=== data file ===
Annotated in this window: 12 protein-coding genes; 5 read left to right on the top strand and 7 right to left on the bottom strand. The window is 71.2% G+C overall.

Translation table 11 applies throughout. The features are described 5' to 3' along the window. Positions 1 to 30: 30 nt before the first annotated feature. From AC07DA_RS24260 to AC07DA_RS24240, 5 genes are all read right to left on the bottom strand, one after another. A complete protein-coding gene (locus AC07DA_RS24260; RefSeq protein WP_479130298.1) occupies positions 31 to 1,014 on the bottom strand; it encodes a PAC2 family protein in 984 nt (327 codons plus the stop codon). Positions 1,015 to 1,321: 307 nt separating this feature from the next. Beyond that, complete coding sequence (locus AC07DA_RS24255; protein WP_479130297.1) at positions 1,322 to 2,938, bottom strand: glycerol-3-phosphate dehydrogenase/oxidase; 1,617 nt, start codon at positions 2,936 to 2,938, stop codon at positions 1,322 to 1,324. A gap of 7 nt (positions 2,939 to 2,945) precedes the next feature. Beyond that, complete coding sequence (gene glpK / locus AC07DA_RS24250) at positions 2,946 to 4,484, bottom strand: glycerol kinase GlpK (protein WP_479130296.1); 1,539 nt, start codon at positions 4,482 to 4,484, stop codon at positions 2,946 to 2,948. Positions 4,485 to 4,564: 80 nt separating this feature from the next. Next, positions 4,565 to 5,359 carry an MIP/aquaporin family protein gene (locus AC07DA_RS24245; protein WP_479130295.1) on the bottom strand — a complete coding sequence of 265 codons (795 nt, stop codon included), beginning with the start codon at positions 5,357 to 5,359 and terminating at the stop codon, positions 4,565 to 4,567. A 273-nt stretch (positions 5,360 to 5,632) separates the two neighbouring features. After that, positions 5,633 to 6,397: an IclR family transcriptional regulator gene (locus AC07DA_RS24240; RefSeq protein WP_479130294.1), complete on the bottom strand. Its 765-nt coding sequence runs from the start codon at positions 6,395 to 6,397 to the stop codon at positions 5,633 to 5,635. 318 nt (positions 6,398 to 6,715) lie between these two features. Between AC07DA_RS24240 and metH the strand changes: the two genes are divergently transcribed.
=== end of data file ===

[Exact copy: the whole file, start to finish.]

Annotated in this window: 12 protein-coding genes; 5 read left to right on the top strand and 7 right to left on the bottom strand. The window is 71.2% G+C overall.

Translation table 11 applies throughout. The features are described 5' to 3' along the window. Positions 1 to 30: 30 nt before the first annotated feature. From AC07DA_RS24260 to AC07DA_RS24240, 5 genes are all read right to left on the bottom strand, one after another. A complete protein-coding gene (locus AC07DA_RS24260; RefSeq protein WP_479130298.1) occupies positions 31 to 1,014 on the bottom strand; it encodes a PAC2 family protein in 984 nt (327 codons plus the stop codon). Positions 1,015 to 1,321: 307 nt separating this feature from the next. Beyond that, complete coding sequence (locus AC07DA_RS24255; protein WP_479130297.1) at positions 1,322 to 2,938, bottom strand: glycerol-3-phosphate dehydrogenase/oxidase; 1,617 nt, start codon at positions 2,936 to 2,938, stop codon at positions 1,322 to 1,324. A gap of 7 nt (positions 2,939 to 2,945) precedes the next feature. Beyond that, complete coding sequence (gene glpK / locus AC07DA_RS24250) at positions 2,946 to 4,484, bottom strand: glycerol kinase GlpK (protein WP_479130296.1); 1,539 nt, start codon at positions 4,482 to 4,484, stop codon at positions 2,946 to 2,948. Positions 4,485 to 4,564: 80 nt separating this feature from the next. Next, positions 4,565 to 5,359 carry an MIP/aquaporin family protein gene (locus AC07DA_RS24245; protein WP_479130295.1) on the bottom strand — a complete coding sequence of 265 codons (795 nt, stop codon included), beginning with the start codon at positions 5,357 to 5,359 and terminating at the stop codon, positions 4,565 to 4,567. A 273-nt stretch (positions 5,360 to 5,632) separates the two neighbouring features. After that, positions 5,633 to 6,397: an IclR family transcriptional regulator gene (locus AC07DA_RS24240; RefSeq protein WP_479130294.1), complete on the bottom strand. Its 765-nt coding sequence runs from the start codon at positions 6,395 to 6,397 to the stop codon at positions 5,633 to 5,635. 318 nt (positions 6,398 to 6,715) lie between these two features. Between AC07DA_RS24240 and metH the strand changes: the two genes are divergently transcribed.